Braxton Hicks or True Labor Contractions? (cont.)

I sometimes have pain on the side of my stomach. Is this true labor?

Probably not. Sharp, shooting pains on either side of your abdomen (called round ligament pain) that travel into the groin may come from stretching ligaments that support your growing uterus.

To ease the discomfort in your sides:

  • Try changing your position or activity.
  • Make sure you are drinking enough fluids (at least six to eight glasses of water per day).
  • Try to rest.

I Hate to Bother My Health Care Provider With "False Alarms." When Should I Call?

Your health care provider is available any time to answer questions and to ease concerns about whether or not your contractions are signs of true labor. Don't be afraid to call if you are not sure what it is you are feeling. He or she may ask you some questions to help find out if you are truly in labor. If there's any question at all, it's better to be evaluated by your health care provider.

  • It is essential to call your health care provider at any time if you have:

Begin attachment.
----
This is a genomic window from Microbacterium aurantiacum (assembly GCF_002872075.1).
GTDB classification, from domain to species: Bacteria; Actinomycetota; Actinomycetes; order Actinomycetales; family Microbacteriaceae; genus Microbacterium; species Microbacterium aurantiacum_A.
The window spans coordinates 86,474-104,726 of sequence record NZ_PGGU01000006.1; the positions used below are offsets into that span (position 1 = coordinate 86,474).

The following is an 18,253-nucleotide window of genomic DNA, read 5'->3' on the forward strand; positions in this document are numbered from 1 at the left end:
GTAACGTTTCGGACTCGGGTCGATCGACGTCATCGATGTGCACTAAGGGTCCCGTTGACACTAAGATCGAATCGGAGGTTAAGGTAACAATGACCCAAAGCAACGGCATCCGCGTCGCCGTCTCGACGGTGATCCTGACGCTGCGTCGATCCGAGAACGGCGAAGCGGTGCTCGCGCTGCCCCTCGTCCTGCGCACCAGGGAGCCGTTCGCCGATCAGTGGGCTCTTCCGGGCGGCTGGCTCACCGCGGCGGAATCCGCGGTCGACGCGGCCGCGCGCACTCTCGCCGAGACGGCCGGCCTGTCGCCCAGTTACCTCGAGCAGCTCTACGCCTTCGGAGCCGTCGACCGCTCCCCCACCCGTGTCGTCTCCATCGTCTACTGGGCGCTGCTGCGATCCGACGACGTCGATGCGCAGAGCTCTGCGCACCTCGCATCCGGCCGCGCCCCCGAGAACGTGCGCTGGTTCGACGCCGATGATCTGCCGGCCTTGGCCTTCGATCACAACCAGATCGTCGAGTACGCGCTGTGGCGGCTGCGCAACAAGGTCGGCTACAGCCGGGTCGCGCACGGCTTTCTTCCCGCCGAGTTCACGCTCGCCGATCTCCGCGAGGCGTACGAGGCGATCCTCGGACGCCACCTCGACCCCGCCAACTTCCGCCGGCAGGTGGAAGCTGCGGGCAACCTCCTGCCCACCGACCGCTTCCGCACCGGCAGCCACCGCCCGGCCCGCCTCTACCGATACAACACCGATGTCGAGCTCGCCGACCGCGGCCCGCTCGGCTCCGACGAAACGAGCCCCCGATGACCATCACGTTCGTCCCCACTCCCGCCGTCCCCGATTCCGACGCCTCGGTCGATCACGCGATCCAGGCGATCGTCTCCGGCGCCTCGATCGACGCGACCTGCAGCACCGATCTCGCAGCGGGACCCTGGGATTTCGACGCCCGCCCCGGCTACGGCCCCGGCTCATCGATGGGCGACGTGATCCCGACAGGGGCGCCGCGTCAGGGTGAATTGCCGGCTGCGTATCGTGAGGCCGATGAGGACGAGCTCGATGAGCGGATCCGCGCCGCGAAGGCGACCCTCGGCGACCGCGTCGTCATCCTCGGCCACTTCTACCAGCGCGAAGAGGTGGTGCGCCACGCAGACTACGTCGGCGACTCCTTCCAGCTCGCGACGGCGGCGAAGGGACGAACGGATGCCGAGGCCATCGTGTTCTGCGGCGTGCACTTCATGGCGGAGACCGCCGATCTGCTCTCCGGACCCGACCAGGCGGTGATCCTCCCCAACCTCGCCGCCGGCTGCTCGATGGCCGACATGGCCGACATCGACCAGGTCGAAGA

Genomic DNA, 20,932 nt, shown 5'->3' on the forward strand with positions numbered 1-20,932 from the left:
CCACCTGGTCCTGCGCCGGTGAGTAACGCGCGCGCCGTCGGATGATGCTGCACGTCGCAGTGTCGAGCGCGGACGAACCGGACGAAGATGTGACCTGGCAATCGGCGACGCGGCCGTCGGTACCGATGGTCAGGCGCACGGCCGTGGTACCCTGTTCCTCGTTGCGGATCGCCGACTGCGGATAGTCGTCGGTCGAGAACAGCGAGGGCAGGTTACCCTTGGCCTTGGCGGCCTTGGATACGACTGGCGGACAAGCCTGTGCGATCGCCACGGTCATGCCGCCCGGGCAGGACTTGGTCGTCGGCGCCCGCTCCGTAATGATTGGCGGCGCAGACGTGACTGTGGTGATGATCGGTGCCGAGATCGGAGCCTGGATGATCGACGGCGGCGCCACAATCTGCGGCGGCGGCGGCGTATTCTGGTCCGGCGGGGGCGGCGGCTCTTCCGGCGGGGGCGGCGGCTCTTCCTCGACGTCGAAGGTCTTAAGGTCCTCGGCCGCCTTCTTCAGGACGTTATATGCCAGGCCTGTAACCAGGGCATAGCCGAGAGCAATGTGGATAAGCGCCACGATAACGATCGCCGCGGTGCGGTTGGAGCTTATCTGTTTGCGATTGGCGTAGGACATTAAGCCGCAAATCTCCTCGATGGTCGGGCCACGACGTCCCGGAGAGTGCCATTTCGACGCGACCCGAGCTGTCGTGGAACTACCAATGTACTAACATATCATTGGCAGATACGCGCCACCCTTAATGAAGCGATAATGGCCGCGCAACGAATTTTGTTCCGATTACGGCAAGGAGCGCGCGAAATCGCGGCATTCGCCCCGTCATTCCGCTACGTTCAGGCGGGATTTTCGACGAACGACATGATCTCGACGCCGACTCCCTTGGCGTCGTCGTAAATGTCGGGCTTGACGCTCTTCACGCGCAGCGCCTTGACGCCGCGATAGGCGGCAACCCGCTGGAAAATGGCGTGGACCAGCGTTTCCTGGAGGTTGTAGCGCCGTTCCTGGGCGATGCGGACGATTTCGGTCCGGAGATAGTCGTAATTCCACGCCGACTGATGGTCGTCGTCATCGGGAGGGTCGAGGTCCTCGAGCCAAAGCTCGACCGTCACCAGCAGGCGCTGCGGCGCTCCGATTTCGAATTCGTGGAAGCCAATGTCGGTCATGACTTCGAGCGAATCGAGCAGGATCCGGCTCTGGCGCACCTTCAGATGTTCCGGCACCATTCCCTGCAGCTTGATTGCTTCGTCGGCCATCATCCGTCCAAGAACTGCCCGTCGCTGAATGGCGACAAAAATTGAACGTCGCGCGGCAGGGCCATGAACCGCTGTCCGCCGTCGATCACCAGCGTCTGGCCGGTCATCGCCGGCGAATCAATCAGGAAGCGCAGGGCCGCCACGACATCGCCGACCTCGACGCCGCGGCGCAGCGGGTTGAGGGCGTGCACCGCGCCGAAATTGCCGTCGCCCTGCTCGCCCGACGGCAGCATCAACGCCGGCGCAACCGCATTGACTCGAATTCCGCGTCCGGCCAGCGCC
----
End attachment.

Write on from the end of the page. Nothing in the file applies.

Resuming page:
• Any vaginal bleeding.
  • Continuous leaking of fluid or wetness, or if your water breaks (can be felt as a "gushing" of fluid).
  • Strong contractions every five minutes for an hour.
  • Contractions that you are unable to "walk through."
  • A noticeable change in your baby's movement or if you feel less than 10 movements every two hours.
  • Any symptoms of contractions if you are not yet 37 weeks.

WebMD Medical Reference

The American Pregnancy Organization.
The March of Dimes.
Reviewed by Kirk Shibley, MD on February 16, 2012

Last Editorial Review: 5/30/2013 4:42:08 PM

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